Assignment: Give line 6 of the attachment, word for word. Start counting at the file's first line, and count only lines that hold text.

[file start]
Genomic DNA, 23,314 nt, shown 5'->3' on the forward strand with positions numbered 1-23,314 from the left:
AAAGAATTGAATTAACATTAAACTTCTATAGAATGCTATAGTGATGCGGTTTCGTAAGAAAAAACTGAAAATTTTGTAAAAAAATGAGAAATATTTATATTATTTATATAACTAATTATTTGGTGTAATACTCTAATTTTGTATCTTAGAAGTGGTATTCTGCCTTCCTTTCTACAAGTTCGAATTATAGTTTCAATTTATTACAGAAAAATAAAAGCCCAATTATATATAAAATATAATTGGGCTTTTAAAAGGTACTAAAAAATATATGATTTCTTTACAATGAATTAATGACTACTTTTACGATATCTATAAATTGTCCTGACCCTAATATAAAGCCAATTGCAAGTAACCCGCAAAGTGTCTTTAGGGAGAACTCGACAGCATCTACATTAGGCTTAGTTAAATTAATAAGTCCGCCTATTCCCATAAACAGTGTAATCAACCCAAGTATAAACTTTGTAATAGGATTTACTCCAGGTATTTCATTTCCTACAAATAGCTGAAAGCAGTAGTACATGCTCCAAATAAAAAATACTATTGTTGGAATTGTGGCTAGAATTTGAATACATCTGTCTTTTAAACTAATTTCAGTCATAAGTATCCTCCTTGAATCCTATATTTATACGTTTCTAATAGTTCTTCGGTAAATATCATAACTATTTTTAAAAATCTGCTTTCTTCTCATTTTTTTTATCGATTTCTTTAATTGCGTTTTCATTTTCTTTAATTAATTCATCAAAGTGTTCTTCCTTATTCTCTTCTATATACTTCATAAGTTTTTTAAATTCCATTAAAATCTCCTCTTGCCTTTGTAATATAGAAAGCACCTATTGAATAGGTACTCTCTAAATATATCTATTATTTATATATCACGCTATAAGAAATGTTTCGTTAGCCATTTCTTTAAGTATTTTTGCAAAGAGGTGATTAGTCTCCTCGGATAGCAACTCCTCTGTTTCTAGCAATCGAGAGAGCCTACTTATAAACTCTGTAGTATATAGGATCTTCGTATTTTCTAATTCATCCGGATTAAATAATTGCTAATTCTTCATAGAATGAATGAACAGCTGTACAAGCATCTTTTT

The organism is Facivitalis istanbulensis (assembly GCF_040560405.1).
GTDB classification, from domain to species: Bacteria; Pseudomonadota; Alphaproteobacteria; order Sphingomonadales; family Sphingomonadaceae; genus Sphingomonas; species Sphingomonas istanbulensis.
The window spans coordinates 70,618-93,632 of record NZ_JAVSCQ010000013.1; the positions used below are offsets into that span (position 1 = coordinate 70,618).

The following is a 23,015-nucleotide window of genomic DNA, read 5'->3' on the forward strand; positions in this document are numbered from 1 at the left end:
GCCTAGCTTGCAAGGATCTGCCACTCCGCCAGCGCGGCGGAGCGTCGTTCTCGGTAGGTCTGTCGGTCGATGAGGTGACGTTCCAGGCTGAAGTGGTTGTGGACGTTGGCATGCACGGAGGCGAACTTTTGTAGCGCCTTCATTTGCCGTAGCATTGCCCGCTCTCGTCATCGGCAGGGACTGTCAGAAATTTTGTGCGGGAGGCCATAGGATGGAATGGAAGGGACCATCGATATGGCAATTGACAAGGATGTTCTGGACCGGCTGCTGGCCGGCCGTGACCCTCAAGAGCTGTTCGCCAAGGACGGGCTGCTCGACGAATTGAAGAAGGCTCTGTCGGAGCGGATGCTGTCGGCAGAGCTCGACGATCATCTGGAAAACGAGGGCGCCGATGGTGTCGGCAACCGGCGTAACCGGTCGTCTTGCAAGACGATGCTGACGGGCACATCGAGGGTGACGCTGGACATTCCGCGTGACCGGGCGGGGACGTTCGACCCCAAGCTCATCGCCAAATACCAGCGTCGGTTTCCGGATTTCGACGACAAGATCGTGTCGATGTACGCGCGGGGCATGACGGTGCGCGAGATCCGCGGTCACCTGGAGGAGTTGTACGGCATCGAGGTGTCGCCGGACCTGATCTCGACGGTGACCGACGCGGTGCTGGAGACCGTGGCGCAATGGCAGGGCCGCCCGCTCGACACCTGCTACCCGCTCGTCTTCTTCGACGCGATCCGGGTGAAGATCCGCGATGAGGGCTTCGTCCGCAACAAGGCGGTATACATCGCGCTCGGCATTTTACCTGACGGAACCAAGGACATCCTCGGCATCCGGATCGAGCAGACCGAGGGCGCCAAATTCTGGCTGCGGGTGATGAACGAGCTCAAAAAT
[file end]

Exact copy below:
The following is a 23,015-nucleotide window of genomic DNA, read 5'->3' on the forward strand; positions in this document are numbered from 1 at the left end: